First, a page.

Six years after Hurricane Katrina swept through New Orleans, the city has released a data set on post-Katrina damage assessments. The data set is one of many that were released Saturday, Aug. 20, in a soft launch of data.nola.gov, a website to promote government transparency.

Denice Ross, the city’s application director, said the post-Katrina damage assessment data set reflects a specific administrative process that classified properties by percent damage — damage caused by the storm. After the hurricane, the percent damage was then used by the Safety and Permits Office when it was issuing building permits.

Ross said the data set doesn’t have much relevance now since the storm happened years ago, and the data set isn’t currently in use for any business purpose, but it was included on the new site because the data set was the subject of a public records request.

After Hurricane Katrina, neighborhood associations helped inventory the property conditions within their boundaries and would use the information from their property conditions inventory to deploy case management to help people rebuild their homes or to bring in volunteer rebuilding groups to help property owners who did not have the resources to rebuild.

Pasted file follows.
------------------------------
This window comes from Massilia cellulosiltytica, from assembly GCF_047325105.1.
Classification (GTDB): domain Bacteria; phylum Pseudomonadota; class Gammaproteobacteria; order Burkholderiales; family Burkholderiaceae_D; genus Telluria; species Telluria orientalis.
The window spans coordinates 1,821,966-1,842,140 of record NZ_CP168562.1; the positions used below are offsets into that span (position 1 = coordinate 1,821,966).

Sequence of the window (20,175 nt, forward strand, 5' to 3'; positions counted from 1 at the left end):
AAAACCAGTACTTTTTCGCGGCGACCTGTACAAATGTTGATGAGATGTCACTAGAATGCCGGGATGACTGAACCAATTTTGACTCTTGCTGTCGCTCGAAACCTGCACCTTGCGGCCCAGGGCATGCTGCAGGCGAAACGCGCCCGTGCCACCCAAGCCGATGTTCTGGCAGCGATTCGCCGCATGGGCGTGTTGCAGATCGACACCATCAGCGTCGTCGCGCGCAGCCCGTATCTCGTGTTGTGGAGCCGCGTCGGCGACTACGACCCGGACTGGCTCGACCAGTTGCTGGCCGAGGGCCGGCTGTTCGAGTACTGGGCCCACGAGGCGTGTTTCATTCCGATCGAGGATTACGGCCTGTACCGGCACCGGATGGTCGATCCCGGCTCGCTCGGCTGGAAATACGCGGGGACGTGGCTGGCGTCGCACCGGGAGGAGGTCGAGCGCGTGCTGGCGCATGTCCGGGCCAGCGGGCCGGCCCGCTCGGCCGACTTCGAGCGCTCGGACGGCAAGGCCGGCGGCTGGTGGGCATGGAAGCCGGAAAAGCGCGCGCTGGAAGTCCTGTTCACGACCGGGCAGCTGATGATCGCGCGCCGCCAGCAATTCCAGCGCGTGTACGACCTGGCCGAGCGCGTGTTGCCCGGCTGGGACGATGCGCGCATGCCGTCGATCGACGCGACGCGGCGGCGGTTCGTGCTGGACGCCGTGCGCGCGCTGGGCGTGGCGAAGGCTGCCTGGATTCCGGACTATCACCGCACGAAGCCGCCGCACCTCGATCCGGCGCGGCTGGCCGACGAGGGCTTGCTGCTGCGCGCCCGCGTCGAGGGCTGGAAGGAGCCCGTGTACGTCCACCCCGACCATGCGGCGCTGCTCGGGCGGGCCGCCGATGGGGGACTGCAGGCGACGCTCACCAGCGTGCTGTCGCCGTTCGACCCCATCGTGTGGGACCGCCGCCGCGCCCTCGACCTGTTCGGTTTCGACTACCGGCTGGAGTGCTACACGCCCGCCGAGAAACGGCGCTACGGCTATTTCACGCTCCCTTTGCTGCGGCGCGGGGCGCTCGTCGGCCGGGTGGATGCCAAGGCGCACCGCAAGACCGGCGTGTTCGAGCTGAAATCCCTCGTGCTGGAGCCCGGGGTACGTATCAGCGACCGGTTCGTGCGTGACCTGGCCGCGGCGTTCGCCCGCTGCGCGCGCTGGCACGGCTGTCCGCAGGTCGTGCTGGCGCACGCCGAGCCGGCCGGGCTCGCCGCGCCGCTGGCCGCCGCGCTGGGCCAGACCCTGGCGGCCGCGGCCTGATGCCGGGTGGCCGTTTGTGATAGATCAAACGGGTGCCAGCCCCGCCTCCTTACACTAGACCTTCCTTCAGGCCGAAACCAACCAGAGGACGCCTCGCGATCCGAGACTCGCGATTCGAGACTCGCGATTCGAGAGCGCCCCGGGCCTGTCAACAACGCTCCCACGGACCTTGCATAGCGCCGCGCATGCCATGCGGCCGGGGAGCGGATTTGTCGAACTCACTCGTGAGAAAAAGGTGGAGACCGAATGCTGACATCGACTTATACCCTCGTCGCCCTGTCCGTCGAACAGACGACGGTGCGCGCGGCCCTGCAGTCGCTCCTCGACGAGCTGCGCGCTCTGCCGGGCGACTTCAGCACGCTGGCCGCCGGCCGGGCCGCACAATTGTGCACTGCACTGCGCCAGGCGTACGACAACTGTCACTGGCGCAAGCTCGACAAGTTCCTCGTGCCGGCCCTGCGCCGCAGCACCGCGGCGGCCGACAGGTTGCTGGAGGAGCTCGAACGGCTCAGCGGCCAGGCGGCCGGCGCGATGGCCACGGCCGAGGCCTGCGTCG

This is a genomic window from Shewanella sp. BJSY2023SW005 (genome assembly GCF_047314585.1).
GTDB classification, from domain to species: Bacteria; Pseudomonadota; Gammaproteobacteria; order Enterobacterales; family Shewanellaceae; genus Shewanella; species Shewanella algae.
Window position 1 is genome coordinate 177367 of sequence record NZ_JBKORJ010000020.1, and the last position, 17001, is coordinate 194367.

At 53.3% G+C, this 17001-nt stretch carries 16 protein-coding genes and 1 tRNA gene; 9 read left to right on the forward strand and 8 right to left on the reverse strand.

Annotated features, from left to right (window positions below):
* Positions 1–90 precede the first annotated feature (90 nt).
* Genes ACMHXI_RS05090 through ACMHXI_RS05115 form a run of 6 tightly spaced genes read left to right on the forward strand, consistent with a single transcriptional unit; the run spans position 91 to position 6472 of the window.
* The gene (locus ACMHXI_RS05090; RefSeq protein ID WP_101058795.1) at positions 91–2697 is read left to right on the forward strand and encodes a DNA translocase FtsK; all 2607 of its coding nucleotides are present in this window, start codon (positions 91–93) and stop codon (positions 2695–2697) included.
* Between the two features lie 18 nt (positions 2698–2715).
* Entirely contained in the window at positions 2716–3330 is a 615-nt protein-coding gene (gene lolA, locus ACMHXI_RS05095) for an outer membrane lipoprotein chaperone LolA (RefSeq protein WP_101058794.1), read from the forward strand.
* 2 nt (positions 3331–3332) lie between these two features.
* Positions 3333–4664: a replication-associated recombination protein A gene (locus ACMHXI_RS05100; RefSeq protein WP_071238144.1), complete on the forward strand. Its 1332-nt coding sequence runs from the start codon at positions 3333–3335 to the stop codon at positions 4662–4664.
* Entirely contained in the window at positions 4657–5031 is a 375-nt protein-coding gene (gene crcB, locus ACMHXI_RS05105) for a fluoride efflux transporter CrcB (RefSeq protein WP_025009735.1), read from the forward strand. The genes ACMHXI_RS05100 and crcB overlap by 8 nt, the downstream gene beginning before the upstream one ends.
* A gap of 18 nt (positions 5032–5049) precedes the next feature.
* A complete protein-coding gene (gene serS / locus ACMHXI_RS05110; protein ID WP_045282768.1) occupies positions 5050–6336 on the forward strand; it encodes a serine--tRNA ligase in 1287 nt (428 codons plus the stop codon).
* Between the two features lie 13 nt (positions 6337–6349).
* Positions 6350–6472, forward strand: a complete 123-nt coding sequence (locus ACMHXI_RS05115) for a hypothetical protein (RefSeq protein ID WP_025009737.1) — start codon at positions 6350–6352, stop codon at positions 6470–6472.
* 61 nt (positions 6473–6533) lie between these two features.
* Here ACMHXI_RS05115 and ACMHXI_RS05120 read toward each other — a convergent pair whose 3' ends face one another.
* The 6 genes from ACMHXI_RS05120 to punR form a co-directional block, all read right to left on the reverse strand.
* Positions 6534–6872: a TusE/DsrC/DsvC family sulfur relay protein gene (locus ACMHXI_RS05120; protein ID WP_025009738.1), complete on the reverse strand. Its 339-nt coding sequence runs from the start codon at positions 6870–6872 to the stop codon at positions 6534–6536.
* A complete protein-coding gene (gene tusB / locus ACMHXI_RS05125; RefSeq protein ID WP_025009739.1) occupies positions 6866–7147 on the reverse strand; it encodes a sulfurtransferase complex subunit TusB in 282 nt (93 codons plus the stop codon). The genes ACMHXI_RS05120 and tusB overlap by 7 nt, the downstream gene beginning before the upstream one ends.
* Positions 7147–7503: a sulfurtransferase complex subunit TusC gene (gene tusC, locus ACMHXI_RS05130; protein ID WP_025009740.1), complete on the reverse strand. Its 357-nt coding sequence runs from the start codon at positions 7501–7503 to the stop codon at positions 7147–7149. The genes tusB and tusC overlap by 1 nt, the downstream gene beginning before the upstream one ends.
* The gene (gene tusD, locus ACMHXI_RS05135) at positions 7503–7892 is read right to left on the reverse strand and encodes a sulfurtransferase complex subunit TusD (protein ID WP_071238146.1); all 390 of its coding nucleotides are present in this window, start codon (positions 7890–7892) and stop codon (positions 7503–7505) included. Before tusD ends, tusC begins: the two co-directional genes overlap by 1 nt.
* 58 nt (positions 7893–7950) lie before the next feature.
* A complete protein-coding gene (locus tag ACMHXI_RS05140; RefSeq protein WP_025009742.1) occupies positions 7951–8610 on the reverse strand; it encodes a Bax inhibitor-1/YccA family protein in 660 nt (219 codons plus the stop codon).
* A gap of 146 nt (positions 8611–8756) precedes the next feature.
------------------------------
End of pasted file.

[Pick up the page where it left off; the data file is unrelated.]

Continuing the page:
“In order for that property condition inventory to be actionable, it had to be accurate and the parcel layer is how you get accuracy in field surveying like that,” she said.

Ross said a network of groups were using a “bootleg” copy of parcel information that had emerged after the hurricane, however the city at the time did not release official parcel data, which could have helped with New Orleans’ recovery from the hurricane.

The data sets are now available through the new data.nola.gov website as a result of New Orleans’ Mayor Mitchell J. Landrieu’s push to create more government transparency.

According to the mayor’s office, the new website also lists data sets from the city’s Office of Information Technology and Innovation on geographical data of New Orleans’ streets, curb lines, council district boundaries and building permits.

Data sets on blighted properties, departmental performance metrics, and locations of libraries, police stations, schools and city-owned property are slated to be released on the site in the future. According to the mayor’s office, new data sets are being added weekly to the site.

Sarah Rich, Staff Writer Sarah Rich  |  Staff Writer

In 2008, Sarah Rich graduated from California State University, Chico, where she majored in news-editorial journalism and minored in sociology. Since 2010, Sarah has written for Government Technology magazine and covers a spectrum of public-sector IT topics, including cloud computing, transparency, broadband, and other innovative projects and trends. She currently lives in Sacramento, Calif.